The Well-Tempered Ear

Classical music: Madison Bach Musicians, with dancers and guest vocal soloists, will perform a tragic Purcell opera and comic Bach cantata this Saturday night and Sunday afternoon

April 2, 2018
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By Jacob Stockinger’

This coming weekend the Madison Bach Musicians — an acclaimed local group devoted to period instruments and historically informed performance practices — will present a double bill that features the tragic opera “Dido and Aeneas” by British composer Henry Purcell (below top) and the comic “Coffee” Cantata, BWV 211, by Johann Sebastian Bach (below bottom).

Both performances take place in the Atrium Auditorium (below in a photo by Zane Williams) of the First Unitarian Society of Madison, 900 University Bay Drive.

On Saturday, April 7, there is a 6:45 p.m.  lecture by MBM founder and artistic director Trevor Stephenson followed by a 7:30 p.m. performance.

On Sunday, April 8, there is a 2:45 p.m.  lecture by Trevor Stephenson followed by a 3:30 p.m. performance.

Purcell’s vivid and eloquent operatic masterpiece, Dido and Aeneas is based on the tragic love story told in Book IV of Virgil’s epic Latin poem “Aeneid”and is depicted in the 1815 painting (below) by Pierre-Narcisse Guérin.

The performance of the Baroque opera uses a full baroque orchestra.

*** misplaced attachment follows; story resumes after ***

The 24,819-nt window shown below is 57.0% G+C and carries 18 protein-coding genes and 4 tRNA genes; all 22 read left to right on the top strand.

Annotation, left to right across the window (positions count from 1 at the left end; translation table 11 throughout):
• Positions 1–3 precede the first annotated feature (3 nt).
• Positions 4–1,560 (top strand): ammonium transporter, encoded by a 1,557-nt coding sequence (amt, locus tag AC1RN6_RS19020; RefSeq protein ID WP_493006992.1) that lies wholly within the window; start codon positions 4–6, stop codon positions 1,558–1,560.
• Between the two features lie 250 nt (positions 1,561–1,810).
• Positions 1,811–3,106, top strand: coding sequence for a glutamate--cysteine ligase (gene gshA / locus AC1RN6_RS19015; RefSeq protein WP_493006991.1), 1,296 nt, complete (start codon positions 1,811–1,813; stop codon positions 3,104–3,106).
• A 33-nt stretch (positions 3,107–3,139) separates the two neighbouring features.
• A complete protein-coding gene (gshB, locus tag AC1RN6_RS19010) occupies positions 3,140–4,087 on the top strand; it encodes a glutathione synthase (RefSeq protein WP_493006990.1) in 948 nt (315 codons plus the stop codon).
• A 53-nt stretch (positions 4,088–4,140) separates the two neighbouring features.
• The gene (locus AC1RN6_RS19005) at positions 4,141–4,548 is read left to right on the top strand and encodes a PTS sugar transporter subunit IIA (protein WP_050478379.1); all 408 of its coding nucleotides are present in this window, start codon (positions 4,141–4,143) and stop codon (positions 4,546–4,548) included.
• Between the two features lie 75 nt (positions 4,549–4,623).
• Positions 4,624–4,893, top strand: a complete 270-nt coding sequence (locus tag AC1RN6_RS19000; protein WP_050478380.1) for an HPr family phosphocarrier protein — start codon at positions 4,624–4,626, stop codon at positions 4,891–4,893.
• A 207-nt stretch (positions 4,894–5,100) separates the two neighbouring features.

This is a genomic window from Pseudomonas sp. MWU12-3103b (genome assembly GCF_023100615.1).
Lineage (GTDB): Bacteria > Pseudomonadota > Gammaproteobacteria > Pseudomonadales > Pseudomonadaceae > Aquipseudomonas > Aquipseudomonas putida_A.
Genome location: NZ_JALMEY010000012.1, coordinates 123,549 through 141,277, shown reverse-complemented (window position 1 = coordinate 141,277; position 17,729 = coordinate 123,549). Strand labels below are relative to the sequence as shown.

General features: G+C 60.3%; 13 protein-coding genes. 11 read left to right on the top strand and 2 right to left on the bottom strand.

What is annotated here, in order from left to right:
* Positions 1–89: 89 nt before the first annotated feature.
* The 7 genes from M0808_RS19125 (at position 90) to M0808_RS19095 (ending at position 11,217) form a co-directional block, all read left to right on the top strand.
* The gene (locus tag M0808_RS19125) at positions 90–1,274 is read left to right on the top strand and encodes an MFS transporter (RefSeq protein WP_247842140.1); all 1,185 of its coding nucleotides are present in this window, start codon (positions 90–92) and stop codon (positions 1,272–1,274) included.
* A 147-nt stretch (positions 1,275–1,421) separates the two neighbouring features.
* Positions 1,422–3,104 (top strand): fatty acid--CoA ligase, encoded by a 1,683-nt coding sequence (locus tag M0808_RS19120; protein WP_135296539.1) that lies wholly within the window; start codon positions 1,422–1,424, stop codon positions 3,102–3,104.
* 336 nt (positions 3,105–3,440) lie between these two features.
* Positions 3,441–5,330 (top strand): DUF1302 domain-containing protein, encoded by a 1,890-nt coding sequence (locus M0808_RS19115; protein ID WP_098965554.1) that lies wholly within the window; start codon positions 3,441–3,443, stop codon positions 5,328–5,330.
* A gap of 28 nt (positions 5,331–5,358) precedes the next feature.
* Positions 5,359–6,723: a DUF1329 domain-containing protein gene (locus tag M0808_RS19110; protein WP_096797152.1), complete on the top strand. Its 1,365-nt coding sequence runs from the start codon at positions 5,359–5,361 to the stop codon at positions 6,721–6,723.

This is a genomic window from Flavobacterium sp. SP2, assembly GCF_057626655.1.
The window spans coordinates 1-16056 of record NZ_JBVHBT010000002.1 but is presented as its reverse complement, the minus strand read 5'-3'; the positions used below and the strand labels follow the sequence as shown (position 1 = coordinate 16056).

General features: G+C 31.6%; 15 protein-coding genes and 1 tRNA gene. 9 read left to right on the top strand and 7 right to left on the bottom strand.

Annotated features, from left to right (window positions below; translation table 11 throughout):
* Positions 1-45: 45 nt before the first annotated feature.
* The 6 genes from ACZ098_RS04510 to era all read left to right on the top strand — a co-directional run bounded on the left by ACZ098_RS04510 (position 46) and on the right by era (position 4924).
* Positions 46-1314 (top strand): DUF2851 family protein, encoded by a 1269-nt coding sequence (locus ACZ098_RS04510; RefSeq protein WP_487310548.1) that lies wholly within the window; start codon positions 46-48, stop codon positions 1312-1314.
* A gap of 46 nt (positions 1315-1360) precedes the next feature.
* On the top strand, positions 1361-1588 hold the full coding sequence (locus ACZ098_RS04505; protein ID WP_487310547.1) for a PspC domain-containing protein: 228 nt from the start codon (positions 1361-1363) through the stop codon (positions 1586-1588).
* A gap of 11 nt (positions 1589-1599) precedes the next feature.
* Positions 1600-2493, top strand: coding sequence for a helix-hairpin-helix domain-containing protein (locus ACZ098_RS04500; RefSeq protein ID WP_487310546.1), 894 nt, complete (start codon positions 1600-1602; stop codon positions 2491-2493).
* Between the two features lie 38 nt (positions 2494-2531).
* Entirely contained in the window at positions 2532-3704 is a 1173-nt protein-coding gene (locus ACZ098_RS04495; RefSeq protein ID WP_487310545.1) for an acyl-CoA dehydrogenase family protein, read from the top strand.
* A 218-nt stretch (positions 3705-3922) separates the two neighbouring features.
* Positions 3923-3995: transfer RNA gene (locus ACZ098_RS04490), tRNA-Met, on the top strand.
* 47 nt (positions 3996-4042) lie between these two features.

In addition there are three guest singers as soloists: Chelsea Shepherd (below top) as Dido; Elijah Blaisdell (below middle) as Aeneas; and Nola Richardson (below bottom) as Belinda.

Adding to the production are dance sequences, all coming together thanks to the collaboration of director David Ronis (below top in a photo by Luke Delalio) of the University Opera; Karen McShane-Hellenbrand (below middle) of the UW-Madison Dance Department; and Baroque-performance specialist conductor and UW bassoonist Marc Vallon (below bottom in a photo by James Gill).

J. S. Bach’s witty Coffee Cantata will add some mischievous fun to the program.

This work suggests that perhaps Johann Sebastian himself was a coffee enthusiast at a time when coffee was sweeping the Continent and often seen as a sinful new fad.  “Ah! How sweet coffee tastes! Lovelier than a thousand kisses, sweeter than muscatel wine! I must have my coffee….” sings Lieschen in an aria that you can hear in the YouTube video at the bottom.

Bach even premiered and performed many of his works at Zimmermann’s Coffeehouse in Leipzig, which he frequented and which is depicted below in an 18th-century engraving by Georg Schreiber.

As usual, MBM artistic director Trevor Stephenson (below) will offer his insightful and entertaining commentary on these two diverse masterworks in his lecture preceding each concert.

Tickets are $38, $35 for seniors and $10 for student rush tickets at the door if the concert is not sold out.

Advance tickets are available at the Willy Street Coops East and West. More information about the production and tickets can be found at madisonbachmusicians.org

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